In 1837, a mail route was established from Chicago to John Dixon’s residence on the Rock River, and this route crossed the southern end of DeKalb County. A log hut was built for a station at the crossing of Somonauk Creek and given the name of Somonauk. The early traveling missionaries made it a regular stopping place. When, in 1853, the railroad was built through this region, a village sprang up, into which moved several Catholic families.
Most of the pioneers of Somonauk were from Alsace Lorraine. Among other early Catholic settlers in Somonauk, besides the French, were the Germans and some Irish families.
Mass was offered in the town’s hotel or in pioneer homes at irregular intervals until 1863 when Catholics purchased Turner Hall for use as a church. It was moved across LaSalle Street to the present parish property at LaSalle and Depot Streets.
An unusual aspect of the Somonauk parish is the role that order priests have played in its development and current history. The parish organization began with the assistance of a Jesuit and was served for many years by priests of the Norbertine Order.
Parish records date to 1865, with the earliest ones being signed by Father Dominic Niederkorn, S.J., who attended the area from Chicago.
Turner Hall did not last long as a church. It was quickly inadequate for the size of the congregation and was replaced with a $6,000 frame building and given the name of St. John the Baptist. The second church didn’t last long either, for in May, 1868, this building was destroyed by fire. Immediate plans were made for the building of a brick church when a resident pastor was sent to Somonauk. The first resident pastor was Father Casper J. Huth (1869-1884), who arrived February 14, 1869.
During the fifteen years of his pastorate, Father Huth set about building and completing the church. Father Lawrence A. Ehrhard (1884-1903) became pastor in 1884 and built churches in Plano and Bristol.
Father Peter J. Weber (1906-1910) built a rectory that was used until a new one was constructed in 1975.
Father Cornelius Kirkfleet, O.Praem. (1928-1947), became pastor of St. John the Baptist on July 26, 1928. His first step was to remodel the church completely. In 1935, he purchased the site of a burned-out store in the business section of town. Under the direction of a contractor, a group of men, Catholic and non-Catholic, built a social hall. This he named Feehan Hall, after Archbishop Feehan of Chicago. The hall was paid for out of community funds and was regarded as a community hall, although it belonged to the parish and was used primarily as a parish hall. Similarly, tennis courts were built on two lots near the church for the use of the community, although they were property of the church. Also during the pastorate of Father Kirkfleet, the first Corned Beef and Cabbage Dinner was held in 1938, and has been an annual tradition for all these years.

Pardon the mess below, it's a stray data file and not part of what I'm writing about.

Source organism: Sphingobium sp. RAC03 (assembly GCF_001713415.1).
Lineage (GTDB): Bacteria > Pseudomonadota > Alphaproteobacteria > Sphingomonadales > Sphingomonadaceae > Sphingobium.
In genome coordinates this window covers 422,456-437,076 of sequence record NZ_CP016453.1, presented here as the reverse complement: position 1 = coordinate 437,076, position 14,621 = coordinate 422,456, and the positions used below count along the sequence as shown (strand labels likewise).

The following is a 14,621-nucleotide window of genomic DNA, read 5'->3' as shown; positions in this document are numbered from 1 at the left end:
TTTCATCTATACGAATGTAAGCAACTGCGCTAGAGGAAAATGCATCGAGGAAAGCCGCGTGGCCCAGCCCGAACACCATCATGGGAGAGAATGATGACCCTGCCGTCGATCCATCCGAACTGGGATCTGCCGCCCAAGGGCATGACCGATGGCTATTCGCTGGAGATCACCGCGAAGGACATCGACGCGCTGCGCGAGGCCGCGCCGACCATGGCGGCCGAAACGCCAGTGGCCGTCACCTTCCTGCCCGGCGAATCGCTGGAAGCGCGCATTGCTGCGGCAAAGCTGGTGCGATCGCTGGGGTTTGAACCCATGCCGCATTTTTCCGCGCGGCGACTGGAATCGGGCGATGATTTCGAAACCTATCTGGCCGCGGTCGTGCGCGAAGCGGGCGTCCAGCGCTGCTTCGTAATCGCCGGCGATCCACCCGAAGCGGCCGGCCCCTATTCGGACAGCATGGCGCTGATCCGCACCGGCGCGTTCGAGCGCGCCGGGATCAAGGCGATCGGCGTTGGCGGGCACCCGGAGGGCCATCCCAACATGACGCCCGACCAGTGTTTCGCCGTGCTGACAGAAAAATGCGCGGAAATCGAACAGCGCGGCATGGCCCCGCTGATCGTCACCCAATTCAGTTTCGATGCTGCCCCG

Remodeling and/or redecorating of the parish buildings continued through the years. The more significant projects were in 1953 under the supervision of Father Maurice J. Windt, O.Praem. (1953-1963), from 1972-1974 during the pastorate of Father Michael J. Shanahan (1972-1974), and in 1975 during the pastorate of Father Charles E. Sherman (1974-1996). A Mass of Thanksgiving for the current parish center was celebrated by Bishop Arthur J. O’Neill in October of 1980.
Under the supervision of Father Donald D. DeSalvo, pastor, the church was repaired and redecorated. A new baptistery was also added. The rite of rededication took place on August 17, 2003. Bishop Thomas G. Doran celebrated the Mass.